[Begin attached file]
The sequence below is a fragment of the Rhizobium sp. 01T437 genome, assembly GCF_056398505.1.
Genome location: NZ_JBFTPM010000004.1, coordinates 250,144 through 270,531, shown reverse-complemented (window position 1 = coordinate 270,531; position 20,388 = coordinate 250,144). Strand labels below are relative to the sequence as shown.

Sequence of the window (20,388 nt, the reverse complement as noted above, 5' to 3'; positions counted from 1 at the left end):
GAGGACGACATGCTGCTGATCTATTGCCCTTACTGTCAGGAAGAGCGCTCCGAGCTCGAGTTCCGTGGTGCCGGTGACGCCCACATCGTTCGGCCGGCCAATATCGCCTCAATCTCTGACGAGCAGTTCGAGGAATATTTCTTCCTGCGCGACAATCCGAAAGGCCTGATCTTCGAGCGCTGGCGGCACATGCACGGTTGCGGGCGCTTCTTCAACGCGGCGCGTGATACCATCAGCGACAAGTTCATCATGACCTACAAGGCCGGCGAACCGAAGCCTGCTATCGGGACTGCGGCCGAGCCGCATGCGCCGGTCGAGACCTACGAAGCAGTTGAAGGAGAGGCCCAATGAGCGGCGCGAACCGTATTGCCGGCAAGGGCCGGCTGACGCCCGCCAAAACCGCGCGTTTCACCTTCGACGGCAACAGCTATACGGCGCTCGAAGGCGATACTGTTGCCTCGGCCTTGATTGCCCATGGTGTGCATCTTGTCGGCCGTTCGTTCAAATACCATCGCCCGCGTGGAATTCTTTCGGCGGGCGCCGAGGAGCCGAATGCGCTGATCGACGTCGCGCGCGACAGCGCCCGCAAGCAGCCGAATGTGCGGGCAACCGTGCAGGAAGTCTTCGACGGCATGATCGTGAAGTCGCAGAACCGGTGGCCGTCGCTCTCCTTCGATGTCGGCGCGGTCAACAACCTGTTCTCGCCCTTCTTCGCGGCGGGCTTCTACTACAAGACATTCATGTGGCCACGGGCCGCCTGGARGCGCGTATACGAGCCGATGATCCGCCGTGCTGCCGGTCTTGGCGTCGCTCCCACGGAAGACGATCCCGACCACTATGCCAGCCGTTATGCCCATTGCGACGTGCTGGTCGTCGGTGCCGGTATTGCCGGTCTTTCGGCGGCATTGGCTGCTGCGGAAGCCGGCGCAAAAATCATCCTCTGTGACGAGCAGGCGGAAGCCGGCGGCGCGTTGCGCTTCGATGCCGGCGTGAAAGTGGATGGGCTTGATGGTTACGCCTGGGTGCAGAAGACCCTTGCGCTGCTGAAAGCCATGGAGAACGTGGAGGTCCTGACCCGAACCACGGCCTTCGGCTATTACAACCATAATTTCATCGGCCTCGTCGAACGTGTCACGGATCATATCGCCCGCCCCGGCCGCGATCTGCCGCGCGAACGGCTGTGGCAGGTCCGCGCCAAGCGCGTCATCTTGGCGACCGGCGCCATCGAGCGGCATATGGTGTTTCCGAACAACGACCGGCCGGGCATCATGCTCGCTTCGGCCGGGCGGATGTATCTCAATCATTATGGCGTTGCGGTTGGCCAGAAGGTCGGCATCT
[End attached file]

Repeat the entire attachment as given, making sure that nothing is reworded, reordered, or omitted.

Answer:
The sequence below is a fragment of the Rhizobium sp. 01T437 genome, assembly GCF_056398505.1.
Genome location: NZ_JBFTPM010000004.1, coordinates 250,144 through 270,531, shown reverse-complemented (window position 1 = coordinate 270,531; position 20,388 = coordinate 250,144). Strand labels below are relative to the sequence as shown.

Sequence of the window (20,388 nt, the reverse complement as noted above, 5' to 3'; positions counted from 1 at the left end):
GAGGACGACATGCTGCTGATCTATTGCCCTTACTGTCAGGAAGAGCGCTCCGAGCTCGAGTTCCGTGGTGCCGGTGACGCCCACATCGTTCGGCCGGCCAATATCGCCTCAATCTCTGACGAGCAGTTCGAGGAATATTTCTTCCTGCGCGACAATCCGAAAGGCCTGATCTTCGAGCGCTGGCGGCACATGCACGGTTGCGGGCGCTTCTTCAACGCGGCGCGTGATACCATCAGCGACAAGTTCATCATGACCTACAAGGCCGGCGAACCGAAGCCTGCTATCGGGACTGCGGCCGAGCCGCATGCGCCGGTCGAGACCTACGAAGCAGTTGAAGGAGAGGCCCAATGAGCGGCGCGAACCGTATTGCCGGCAAGGGCCGGCTGACGCCCGCCAAAACCGCGCGTTTCACCTTCGACGGCAACAGCTATACGGCGCTCGAAGGCGATACTGTTGCCTCGGCCTTGATTGCCCATGGTGTGCATCTTGTCGGCCGTTCGTTCAAATACCATCGCCCGCGTGGAATTCTTTCGGCGGGCGCCGAGGAGCCGAATGCGCTGATCGACGTCGCGCGCGACAGCGCCCGCAAGCAGCCGAATGTGCGGGCAACCGTGCAGGAAGTCTTCGACGGCATGATCGTGAAGTCGCAGAACCGGTGGCCGTCGCTCTCCTTCGATGTCGGCGCGGTCAACAACCTGTTCTCGCCCTTCTTCGCGGCGGGCTTCTACTACAAGACATTCATGTGGCCACGGGCCGCCTGGARGCGCGTATACGAGCCGATGATCCGCCGTGCTGCCGGTCTTGGCGTCGCTCCCACGGAAGACGATCCCGACCACTATGCCAGCCGTTATGCCCATTGCGACGTGCTGGTCGTCGGTGCCGGTATTGCCGGTCTTTCGGCGGCATTGGCTGCTGCGGAAGCCGGCGCAAAAATCATCCTCTGTGACGAGCAGGCGGAAGCCGGCGGCGCGTTGCGCTTCGATGCCGGCGTGAAAGTGGATGGGCTTGATGGTTACGCCTGGGTGCAGAAGACCCTTGCGCTGCTGAAAGCCATGGAGAACGTGGAGGTCCTGACCCGAACCACGGCCTTCGGCTATTACAACCATAATTTCATCGGCCTCGTCGAACGTGTCACGGATCATATCGCCCGCCCCGGCCGCGATCTGCCGCGCGAACGGCTGTGGCAGGTCCGCGCCAAGCGCGTCATCTTGGCGACCGGCGCCATCGAGCGGCATATGGTGTTTCCGAACAACGACCGGCCGGGCATCATGCTCGCTTCGGCCGGGCGGATGTATCTCAATCATTATGGCGTTGCGGTTGGCCAGAAGGTCGGCATCT